When cousins Terence and Nelson Loh left their high-flying jobs to start their own integrated healthcare and aesthetics empire, Novena Global Lifecare Group, they knew that they wanted the business to be more than skin-deep. Their decision to leave their jobs at multinational bank JPMorgan was based on a desire to chart their own destiny and give back to the community at large. It would seem very odd, then, that the decision was made over copious amounts of alcohol, and a game at the tables, as they have often been quoted as saying.“You’ve probably read [other interviews] where we said we made the decision [to leave our jobs] over a game of roulette,” Terence, the elder of the two by a year, tells Options with a smile. They agreed — black, they would quit; red, they would stay. “But what has not been mentioned is that we didn’t get black at the first ‘try’. We had to try many, many times to [purposely] get the outcome we wanted, which was to leave our jobs and control our destiny. I think we were hell-bent on getting out already.”

Says Nelson, “Terence and I grew up knowing we wanted to create something on our own. Honestly, there’s no ideal time to leave [the job]. It was tough, leaving banking, leaving the perks, but at least [we] had our own destiny. I ran Southeast Asia, but I was still at the beck and call of someone else and, obviously, after the Lehman [Brothers] crash, banking changed. I didn’t know whether I wanted to be a banker anymore, and that was really when we decided if we didn’t get out now, 10 years would turn into another 10 years.”

No turning back

Once they had made up their minds to do it, the cousins embarked on a journey to disrupt the aesthetics and integrated healthcare industry, armed with little knowledge about the industry, but with a great deal of enthusiasm and business savvy. Their goal was simple but effective: to offer no-frills, affordable and quality aesthetics treatment to Asia’s booming middle-class population.Since 2010, the two have built, from ground up, one of the largest integrated medical healthcare and aesthetic groups regionally with a presence in Singapore, China, Hong Kong, South Korea, Taiwan, Indonesia, India and Malaysia. Novena Global Lifecare is a subsidiary of DORR Group, the investment vehicle the duo set up in 2008.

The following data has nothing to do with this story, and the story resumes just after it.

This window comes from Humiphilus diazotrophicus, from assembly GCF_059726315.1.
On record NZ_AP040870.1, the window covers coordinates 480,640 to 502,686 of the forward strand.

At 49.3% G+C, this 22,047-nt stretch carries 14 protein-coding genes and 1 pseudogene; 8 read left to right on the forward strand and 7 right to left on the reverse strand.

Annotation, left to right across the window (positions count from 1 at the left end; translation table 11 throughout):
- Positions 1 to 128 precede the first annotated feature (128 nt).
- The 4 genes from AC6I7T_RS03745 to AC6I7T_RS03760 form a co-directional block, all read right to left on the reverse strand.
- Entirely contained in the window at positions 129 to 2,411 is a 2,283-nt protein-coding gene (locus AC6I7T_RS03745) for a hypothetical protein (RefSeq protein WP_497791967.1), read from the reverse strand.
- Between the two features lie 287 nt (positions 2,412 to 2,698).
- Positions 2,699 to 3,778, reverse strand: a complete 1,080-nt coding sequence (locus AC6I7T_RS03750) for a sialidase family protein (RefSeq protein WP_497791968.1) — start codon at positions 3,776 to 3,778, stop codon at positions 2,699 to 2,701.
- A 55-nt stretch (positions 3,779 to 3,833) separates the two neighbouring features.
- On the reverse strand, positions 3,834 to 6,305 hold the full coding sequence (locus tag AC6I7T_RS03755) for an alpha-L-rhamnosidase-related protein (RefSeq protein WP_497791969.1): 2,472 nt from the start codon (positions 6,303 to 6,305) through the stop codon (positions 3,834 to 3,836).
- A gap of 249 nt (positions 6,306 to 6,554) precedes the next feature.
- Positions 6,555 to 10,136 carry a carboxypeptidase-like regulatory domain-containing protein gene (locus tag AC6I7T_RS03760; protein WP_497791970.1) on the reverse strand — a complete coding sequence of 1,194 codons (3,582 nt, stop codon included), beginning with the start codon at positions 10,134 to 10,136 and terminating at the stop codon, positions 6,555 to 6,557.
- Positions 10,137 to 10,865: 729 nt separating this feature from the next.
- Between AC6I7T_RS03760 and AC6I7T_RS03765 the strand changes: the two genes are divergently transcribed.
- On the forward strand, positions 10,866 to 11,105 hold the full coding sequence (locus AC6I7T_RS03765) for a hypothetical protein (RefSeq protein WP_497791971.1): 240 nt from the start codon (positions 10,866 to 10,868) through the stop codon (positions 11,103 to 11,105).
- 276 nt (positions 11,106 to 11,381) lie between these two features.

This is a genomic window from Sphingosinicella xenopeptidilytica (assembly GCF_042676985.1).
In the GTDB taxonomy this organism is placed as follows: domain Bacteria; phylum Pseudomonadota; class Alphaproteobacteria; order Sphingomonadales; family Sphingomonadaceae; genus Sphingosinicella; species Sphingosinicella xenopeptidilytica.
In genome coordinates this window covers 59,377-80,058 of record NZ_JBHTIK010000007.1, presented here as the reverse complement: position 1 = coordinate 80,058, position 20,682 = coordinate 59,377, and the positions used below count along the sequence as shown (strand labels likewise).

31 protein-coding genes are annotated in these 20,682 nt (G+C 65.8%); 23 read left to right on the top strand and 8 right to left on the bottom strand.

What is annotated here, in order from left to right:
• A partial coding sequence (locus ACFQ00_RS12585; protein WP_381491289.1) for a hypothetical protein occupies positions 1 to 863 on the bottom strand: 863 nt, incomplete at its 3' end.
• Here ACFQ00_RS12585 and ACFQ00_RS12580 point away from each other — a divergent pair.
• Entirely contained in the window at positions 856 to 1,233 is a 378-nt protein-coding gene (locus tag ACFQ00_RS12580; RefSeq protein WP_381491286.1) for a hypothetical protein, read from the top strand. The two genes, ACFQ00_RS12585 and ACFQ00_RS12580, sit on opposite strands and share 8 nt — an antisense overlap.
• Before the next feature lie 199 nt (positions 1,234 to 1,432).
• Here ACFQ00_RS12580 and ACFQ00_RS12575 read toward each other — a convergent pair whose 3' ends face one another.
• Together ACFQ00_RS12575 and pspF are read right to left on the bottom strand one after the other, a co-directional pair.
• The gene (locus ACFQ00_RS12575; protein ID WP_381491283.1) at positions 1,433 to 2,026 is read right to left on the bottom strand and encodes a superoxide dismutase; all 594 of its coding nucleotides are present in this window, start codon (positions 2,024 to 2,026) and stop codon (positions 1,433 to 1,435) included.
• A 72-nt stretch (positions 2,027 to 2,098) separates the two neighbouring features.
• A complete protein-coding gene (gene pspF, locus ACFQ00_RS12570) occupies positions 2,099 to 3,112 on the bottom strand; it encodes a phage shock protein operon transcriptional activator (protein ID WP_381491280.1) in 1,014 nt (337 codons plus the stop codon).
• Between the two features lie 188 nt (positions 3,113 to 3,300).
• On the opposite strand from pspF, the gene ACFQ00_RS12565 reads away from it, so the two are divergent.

They claim Novena’s network is now in 250 locations in more than 20 cities, and drives a US$100 million ($136.5 million) revenue portfolio. Their first foray — beauty treatment chain PPP Laser Clinic (rebranded as NOVU Aesthetics in 2016) —was founded in 2010 and was a runaway success. Later, they incorporated in-house medical equipment manufacturing, customer relationship management data analytics and R&D into the business and rebranded it as NOVU. It now has about 100 clinics in eight countries and its line of products are available in 1,000 points of sale. Novena Global Lifecare’s clinics in the region offer services such as health screenings, DNA testing and stem cell treatments besides general healthcare.

It was no easy task jumping from banking to running their own business, however, but they were aware of the risks. “The problem is that, in Asia, the tolerance for failure is very low,” says Nelson. “In the US or in Silicon Valley, the tolerance for failure is higher. You fail many times, you’re a serial entrepreneur. If you fail once here, you’re a loser. But why does it have to be this way? To me, there’s no such thing as failure. I think it’s just your first attempt at learning something.”

For the pair, it is not just about revenue and the bottom line. “Where we are now is to transition from success to significance. How canwe touch more lives and help more people to bring about positive change? On the business side, we are still growing. We started from aesthetics, and now we’re evolving towards anti-ageing and general healthcare [including] basic health screening and ambulatory services,”says Terence.

Giving back